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08 June 2014

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Albert - A great contribution to a group of people who are usually labelled as the future leaders of this country.

My general feedback follow below:

Words are very powerful. We are using them to create our realities.

I think you want to think carefully about some of the words and phrases in the opening sentences of your article. They are generalizations like we always hear before. And as long as the next person is generalizing, regardless of how passionate he or she is about the youth problem in this country, we are going to go around in circles until the crow come to roost, and we find that we have not solved anything.

We are the masters of our destiny. No one chooses it for us.
But sometimes the trouble is we do not know ourselves enough so that we are unable to ascertain who is making the decisions for us.

So that the troubles associated with youths of today in PNG is a sign of confusion about self, and an uncertainty about their abilities to shape their own future.

Many young people have observed others do stuff and they try to emulate them – whether the actions are good or bad. They want to dress like them, talk like them, eat like them and relate to other people the way they observe others do.

That is sad because now it is others doing the thinking and taking actions for them. That is a major problem to begin with before we even talk about the general problems of society that often youths are not responsible for - but of course we blame them.

An enlightened human being is one who knows himself or herself well and understands the consequences of his or her decisions. He or she must be willing to face the consequences, either good or bad.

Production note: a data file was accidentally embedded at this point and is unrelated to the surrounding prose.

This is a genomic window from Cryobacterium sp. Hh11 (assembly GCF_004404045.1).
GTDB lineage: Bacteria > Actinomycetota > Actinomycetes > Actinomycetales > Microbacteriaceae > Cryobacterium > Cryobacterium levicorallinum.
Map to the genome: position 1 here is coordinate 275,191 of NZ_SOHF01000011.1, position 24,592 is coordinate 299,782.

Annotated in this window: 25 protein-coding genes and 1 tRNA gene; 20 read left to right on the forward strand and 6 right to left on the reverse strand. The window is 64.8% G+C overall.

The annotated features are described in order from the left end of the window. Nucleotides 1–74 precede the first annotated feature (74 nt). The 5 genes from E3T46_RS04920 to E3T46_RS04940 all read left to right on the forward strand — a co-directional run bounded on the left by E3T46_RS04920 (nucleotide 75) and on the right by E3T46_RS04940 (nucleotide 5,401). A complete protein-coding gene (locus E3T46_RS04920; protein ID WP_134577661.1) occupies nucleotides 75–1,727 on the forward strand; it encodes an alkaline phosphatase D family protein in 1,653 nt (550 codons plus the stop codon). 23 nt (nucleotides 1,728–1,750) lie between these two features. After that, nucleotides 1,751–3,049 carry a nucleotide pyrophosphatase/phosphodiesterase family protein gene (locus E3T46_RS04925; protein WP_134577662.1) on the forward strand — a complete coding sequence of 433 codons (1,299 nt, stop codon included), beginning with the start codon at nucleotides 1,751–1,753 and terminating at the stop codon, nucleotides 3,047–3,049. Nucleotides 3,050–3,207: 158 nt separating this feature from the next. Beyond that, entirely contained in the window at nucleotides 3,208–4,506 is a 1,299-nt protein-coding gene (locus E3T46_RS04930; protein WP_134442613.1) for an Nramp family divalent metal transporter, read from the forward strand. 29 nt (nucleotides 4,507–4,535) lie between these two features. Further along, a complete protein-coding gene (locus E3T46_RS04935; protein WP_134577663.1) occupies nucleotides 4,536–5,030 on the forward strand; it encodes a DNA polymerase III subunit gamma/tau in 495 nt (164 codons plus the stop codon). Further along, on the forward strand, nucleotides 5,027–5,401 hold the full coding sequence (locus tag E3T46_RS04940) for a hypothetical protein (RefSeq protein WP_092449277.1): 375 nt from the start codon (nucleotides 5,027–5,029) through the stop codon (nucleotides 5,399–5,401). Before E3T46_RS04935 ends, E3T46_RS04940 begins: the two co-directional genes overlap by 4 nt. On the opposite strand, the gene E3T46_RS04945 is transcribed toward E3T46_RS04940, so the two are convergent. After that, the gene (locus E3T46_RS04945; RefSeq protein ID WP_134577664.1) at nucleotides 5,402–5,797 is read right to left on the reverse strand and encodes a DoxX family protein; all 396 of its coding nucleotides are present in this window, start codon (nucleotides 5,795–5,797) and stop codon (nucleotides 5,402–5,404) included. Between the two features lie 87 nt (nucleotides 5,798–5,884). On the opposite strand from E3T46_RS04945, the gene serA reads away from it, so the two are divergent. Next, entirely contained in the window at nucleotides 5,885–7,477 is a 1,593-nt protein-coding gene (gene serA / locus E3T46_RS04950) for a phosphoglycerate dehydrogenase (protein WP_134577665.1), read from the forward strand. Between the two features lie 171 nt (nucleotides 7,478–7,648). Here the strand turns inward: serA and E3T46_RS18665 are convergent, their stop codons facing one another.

The problems of the youths in this country cannot be simplified or put in the hard basket of the plethora of problems we are facing. And that the solutions must be varied and many.

We must and can start from whenever we are to help. We do not need a program or project approach to do that all the time. And we cannot wait for government or donors to come to our aid first.

Small encouragements, a bit of practical advice here and there, pointing someone in the right direction, helping with sports in a community, or employment in another; disseminating information on sexual and reproductive health etc. We can all help.

I think that one of the greatest contributions we can make to making a dent in the youth problem is building the self-esteem and sense of self-worth of young people wherever they are found in this beautiful country. Any effort that can contribute to that should be supported and will be wonderful.

Talking about the problems first then the resources to address them are not innovative and creative enough – I am borrowing from Martyn Namarong here.

My last point is that the youth problem must be addressed at many levels and by many people and entities.

Gilbert told them there are only two kinds of attitudes, a 100% positive attitude or a 100% negative attitude, and our character is build around this. Attitude is made up of letters of the alphabet as positioned, a-1, t-20, t-20, i-9, t-20, u-21, d-4 & e-5...add!

Gilbert just thanked me for telling you about what he is doing. He also commented - "Yes we have social issues and it is here to stay, it is part of society...we can only minimize or control and I guess one way of doing this is building barriers, try not to let these young people grow into bad attitudes...
almost all are settlement kids from Mongniol dump, to Meni, to Kreer and Chambri camp to Kreer School and CommWorks and Brandi and primary and elementary kids.

Up in Wewak at the moment there is a fellow called Gilbert Sarry who is running a club for these young people that you speak of, many from the squatter settlements of Wewak. Here is what he was doing at the weekend....
__________

This morning my wife and I with a couple of helping hands ran a road and track run time trials for our kids...the bigger kids age 12 to 18 ran a 6.5km with the first runner home at 26.35 sec and the first female home at 35.50 sec, while the little kids age 9 to 11 we had them on track for a 3km, or 3000m where a 11yr old came in at 12.36sec. We had a total of 97 kids, 23 girls and 74 boys.